Phishing Around: A Data Breach Actually Is Your Problem

Think you can’t be duped by the Nigerian Prince or your best friend that needs $5,000.00 to return home from the Bahamas? You’re probably right. But think your law firm is immune from having funds in a trust account stolen by phishing experts using undetectable malware? Think again!

Cyber-attacks and data breaches are no longer the stories of James Bond or limited to large corporations. Although malware and cybersecurity raise concerns across all industries, the structure and mindset of law firms often make them the perfect target for hackers and phishing schemes. Structurally, law firms are a treasure trove of clients’ health records, social security numbers, and bank information. The firms are a plethora of intellectual data including trade secrets, intellectual property, and deals not yet known to the public. Yet, whether it be from ignorance or arrogance, m any firms have historically failed to acknowledge their vulnerability to these cyber thieves or act responsibly after a breach or client’s valuable data is stolen. These attacks are not going away. Law firms will continue to be targets. The difference is how law firms react to protect their data, their clients, and their reputations.

Estate Wine Brokers


Not every cyberattack creates a data breach. A cyberattack is purely the attempt by hackers to gain illegal access to a network. According to the American Bar Association, a data breach is a data event where (1) significant confidential client information is misappropriated, destroyed or otherwise compromised, or (2) an attorney’s ability to execute the legal services for which they are hired is impaired.

Every lawyer knows our professional and ethical obligations to safeguard their clients’ information extends to written, spoken, and electronically formatted information. But identifying the specific information to protect can be a daunting task. Certain types of data are obvious: sensitive information from clients, confidential financial information, trade secrets, intellectual property, medical information, and personal information. Other information will vary depending on the field of practice. For example, family law attorneys may have information about children and SAPCR documents, real estate lawyers possess confidential information in loan documents or information regarding prospective business deals, and tax attorneys regularly file reports with financial information; but attorneys with corporate practices may have sensitive information of third parties that carries fiduciary duties to not only the client but also the third parties as well.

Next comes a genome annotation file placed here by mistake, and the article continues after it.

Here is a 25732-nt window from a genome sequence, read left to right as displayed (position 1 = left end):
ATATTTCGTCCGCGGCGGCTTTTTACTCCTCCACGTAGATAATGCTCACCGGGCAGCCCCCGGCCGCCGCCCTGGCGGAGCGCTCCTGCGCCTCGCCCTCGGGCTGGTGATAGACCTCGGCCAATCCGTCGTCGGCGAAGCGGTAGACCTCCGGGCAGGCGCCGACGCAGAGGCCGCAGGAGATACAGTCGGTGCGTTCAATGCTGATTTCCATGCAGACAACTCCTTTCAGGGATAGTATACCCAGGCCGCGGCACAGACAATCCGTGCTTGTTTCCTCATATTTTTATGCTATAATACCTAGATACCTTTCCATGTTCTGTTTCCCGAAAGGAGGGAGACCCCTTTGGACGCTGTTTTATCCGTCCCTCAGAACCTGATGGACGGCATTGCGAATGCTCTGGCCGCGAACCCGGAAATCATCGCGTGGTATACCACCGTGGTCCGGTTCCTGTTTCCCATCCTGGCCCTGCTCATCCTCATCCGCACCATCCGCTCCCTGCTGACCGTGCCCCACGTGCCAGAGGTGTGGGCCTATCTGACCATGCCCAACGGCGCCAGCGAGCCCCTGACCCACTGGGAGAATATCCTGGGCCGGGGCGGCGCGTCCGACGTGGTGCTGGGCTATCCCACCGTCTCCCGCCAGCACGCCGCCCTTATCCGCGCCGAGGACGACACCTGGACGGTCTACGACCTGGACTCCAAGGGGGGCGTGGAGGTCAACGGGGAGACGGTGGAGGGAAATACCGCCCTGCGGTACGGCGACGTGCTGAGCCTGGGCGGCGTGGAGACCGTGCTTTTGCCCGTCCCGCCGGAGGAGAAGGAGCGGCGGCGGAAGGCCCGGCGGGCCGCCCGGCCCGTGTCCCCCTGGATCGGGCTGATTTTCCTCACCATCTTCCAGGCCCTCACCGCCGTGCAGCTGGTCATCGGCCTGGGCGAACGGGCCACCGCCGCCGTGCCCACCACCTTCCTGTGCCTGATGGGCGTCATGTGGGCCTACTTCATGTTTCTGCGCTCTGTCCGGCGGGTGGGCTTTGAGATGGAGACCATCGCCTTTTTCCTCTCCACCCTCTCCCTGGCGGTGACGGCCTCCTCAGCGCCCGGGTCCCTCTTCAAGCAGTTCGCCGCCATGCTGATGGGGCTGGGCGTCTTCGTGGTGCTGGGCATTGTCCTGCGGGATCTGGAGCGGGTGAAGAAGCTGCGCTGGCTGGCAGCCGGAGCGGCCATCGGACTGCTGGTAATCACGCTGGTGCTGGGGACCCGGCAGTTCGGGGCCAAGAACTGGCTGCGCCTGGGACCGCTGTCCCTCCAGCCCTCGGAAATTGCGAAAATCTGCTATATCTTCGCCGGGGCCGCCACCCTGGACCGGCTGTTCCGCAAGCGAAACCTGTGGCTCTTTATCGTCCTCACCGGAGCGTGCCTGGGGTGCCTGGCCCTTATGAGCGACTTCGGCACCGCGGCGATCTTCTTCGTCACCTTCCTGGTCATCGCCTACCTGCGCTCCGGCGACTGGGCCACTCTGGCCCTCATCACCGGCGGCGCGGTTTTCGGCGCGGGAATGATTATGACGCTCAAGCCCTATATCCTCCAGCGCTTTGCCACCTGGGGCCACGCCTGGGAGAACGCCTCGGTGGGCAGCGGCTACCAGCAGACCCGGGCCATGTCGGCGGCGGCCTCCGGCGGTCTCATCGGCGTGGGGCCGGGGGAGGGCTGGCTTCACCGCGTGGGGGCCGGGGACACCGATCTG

Hire an IT analyst or utilize one of the free websites which provide free risk assessments. Question how data flows through the system, each point of entry and exit for information, and who needs access to the information. Know the vulnerability of your IT system and provide yourself an opportunity to address the issues before a potential catastrophe.

Radix Law

Start with an understanding of the hardware—the computers, printers, servers—making note of the model numbers, serial numbers, and which devices are connected to the internet. Inventory all software, programs, and security systems (including firewalls, malware, ransomware, and antivirus software), last updates, reliability of backups, and how long it will take to recover data in the case of a data breach. Does your firm have an intranet within the company, how does the system operate, and is it protected?

Protecting your clients’ information does not require developing a level of expertise on these issues, but you should have a working knowledge of the systems.


Historically, across all industries, data breaches generally came from employee negligence and lost/stolen devices. Today, the number one cause of data breaches are criminal attacks by hackers.

Hackers are no longer a few individuals sitting in a basement staying up all night. They are massive businesses enterprises with huge growth potential. Hackers utilize automated systems that continuously scan networks looking for weaknesses, no matter how small. If your firm is on the internet, it is a target. Hackers target a weakness and follow the trail to something of value, regardless of how small. Many hackers simply cast a large net and gather mass amounts of information, regardless of its value, and then analyze it later to determine whether the information has any value at all.